Tag Archives: Coaching Volleyball Blog

Volleyball Coaching Wizards

Apart from giving me an outlet to write about things in volleyball that interest and intrigue me, the main themes of this blog (and Facebook page and Twitter feed) are to share ideas from backgrounds to which not all coaches necessarily have access, and to maintain volleyball history.  Volleyball as a sport has a very poor sense of its own history and what little literature there is fractured into smaller language groups.  For example, English speakers have no real access to the collected wisdom of incredible coaching talents like Platonov or Velasco whose main work has been carried out in other languages.

In another attempt to address this issue John Forman (blogger at ‘Coaching Volleyball’) and I have begun a new project entitled ‘Volleyball Coaching Wizards’.  The goal of the project is to identify and interview as many of the great volleyball coaches in the world (wizards, if you will) and disseminate their accumulated wisdom in as many forms as we can.  In our minds, coaching wizards do not only coach professionals, and are not necessarily famous.  They can just as equally coach high school teams or national teams but their knowledge and experience will be helpful to all.  Initially, the interviews will be available as downloadable audio files and ultimately we would like to put them into a book form.

Until now we have had about 200 coaches nominated (you can nominate a wizard here), 30 confirmations and seven completed interviews.  This will be a long term project.  Details of subscriptions are currently being finalised and will be released soon.  In the meantime, sign up for our mailing list here, and receive a link to one of the first interviews.  And support us on Facebook and Twitter and You Tube.  On those platforms you can also link to clips from some of the completed interviews to give you a taste of what we have in mind right now, but the finished project will be moulded by the input of many.

One of the first interviews was with well known Canadian coach Stelio DeRocco.  Completely unprompted (I promise!) he explained how he saw the value of the ‘Volleyball Coaching Wizards’.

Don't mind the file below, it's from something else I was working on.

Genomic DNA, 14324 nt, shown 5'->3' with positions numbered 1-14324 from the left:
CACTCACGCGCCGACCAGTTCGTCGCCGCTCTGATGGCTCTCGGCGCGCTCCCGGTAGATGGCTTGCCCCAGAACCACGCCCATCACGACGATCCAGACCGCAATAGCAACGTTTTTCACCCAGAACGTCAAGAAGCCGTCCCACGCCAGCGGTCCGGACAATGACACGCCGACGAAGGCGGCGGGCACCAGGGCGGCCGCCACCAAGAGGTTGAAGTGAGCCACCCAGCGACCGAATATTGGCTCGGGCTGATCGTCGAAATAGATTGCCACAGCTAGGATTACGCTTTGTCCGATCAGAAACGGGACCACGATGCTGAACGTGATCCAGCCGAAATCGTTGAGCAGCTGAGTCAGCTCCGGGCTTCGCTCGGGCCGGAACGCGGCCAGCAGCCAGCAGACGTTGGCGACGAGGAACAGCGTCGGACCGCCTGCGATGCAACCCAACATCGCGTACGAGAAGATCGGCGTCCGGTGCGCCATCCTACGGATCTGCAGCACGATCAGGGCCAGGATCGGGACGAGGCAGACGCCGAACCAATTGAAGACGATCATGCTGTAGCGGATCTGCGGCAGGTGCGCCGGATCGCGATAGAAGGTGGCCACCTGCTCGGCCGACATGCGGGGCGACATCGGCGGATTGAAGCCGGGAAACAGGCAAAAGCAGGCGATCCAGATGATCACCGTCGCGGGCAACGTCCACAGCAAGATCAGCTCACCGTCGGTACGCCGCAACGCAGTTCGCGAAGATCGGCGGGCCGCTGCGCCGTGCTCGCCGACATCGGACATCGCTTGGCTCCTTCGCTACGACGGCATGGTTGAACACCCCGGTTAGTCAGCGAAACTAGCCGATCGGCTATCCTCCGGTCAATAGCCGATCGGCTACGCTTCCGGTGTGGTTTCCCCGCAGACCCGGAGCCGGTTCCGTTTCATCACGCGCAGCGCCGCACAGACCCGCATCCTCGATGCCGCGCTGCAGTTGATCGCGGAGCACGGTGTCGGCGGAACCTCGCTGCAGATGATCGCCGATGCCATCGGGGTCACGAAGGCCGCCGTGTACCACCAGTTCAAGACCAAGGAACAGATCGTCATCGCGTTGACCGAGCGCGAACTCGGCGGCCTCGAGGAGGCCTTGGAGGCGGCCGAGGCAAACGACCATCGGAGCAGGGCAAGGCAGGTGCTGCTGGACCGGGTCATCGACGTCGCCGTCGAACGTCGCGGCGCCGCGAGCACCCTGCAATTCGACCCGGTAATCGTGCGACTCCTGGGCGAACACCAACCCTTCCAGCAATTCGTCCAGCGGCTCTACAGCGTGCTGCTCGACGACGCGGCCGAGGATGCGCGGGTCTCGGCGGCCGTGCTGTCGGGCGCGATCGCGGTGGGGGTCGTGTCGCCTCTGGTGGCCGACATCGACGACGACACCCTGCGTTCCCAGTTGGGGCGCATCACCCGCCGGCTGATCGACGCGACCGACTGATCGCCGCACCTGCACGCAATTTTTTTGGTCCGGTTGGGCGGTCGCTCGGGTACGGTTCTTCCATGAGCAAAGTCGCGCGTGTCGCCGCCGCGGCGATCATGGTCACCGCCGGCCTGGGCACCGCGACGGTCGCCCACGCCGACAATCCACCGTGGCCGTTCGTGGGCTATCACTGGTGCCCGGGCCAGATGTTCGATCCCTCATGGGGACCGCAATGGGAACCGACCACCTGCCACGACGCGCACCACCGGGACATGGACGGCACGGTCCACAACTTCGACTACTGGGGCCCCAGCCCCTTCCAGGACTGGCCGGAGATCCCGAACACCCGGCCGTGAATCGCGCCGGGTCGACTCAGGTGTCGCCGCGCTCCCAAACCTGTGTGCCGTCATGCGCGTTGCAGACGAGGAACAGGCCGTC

The Wisdom Of Julio Velasco – Part Two

As I wrote in Part One, Julio Velasco recently made a presentation at the USA Volleyball High Performance Coaches Clinic.  Blog reader David Cordes attended the presentation and kindly made his notes available.  Here are the notes for the second part of Velasco’s presentation.  Again they are presented as taken, without commentary.

– Coaching is an art , not a science – Doug Beal

– You can have your own art, your own style, but you can’t build a building that will fall down.

– Coaching is an Art like Architecture.

– Coaches build relationships with players and with other coaches the way architects build buildings.

– The way we coach can become an ideology. We like people who think like we do. So we tend to only communicate with and listen to others like ourselves.

– To be a good coach we must know how to convince players – how to play, how to practice, how to do skills.

– It is not important what the coach wants or likes, he has to convince his players.

– I use what is useful for my team. I know what is useful because I study volleyball from different cultures and ways.

– In Italy – you can build a perfect building but can’t build a perfect block?

– Hypothesis – maybe we lose because we play bad! We can change that. We don’t have to change our culture, or history. We just have to change how we play.

– We have to find solutions to our problems. Solutions that work for us. Situation: the set is low and tight to the net – do you like it? So how do we deal with that?

– For coaches we must find solutions to any situation just like we ask our players to do.

David also made the following general notes from the presentation…

– The coaches job to identify problems your team is having and find solutions for that problem and then convince your players to adopt that solution. You can’t just preach your ideology. You have to find out what works for your team and convince them to follow that teaching.

– The hard part for coaches is properly identifying the problem and then finding the right solution for it.

– The artful part of coaching is using your knowledge of volleyball to build relationships with your players and other coaches.

In addition, John Forman from the Coaching Volleyball blog was also in attendance and wrote a great post on part of the presentation that you can read here.

Today’s videos are from the first great Italian victory of the Velasco Era, the 1989 European Championships.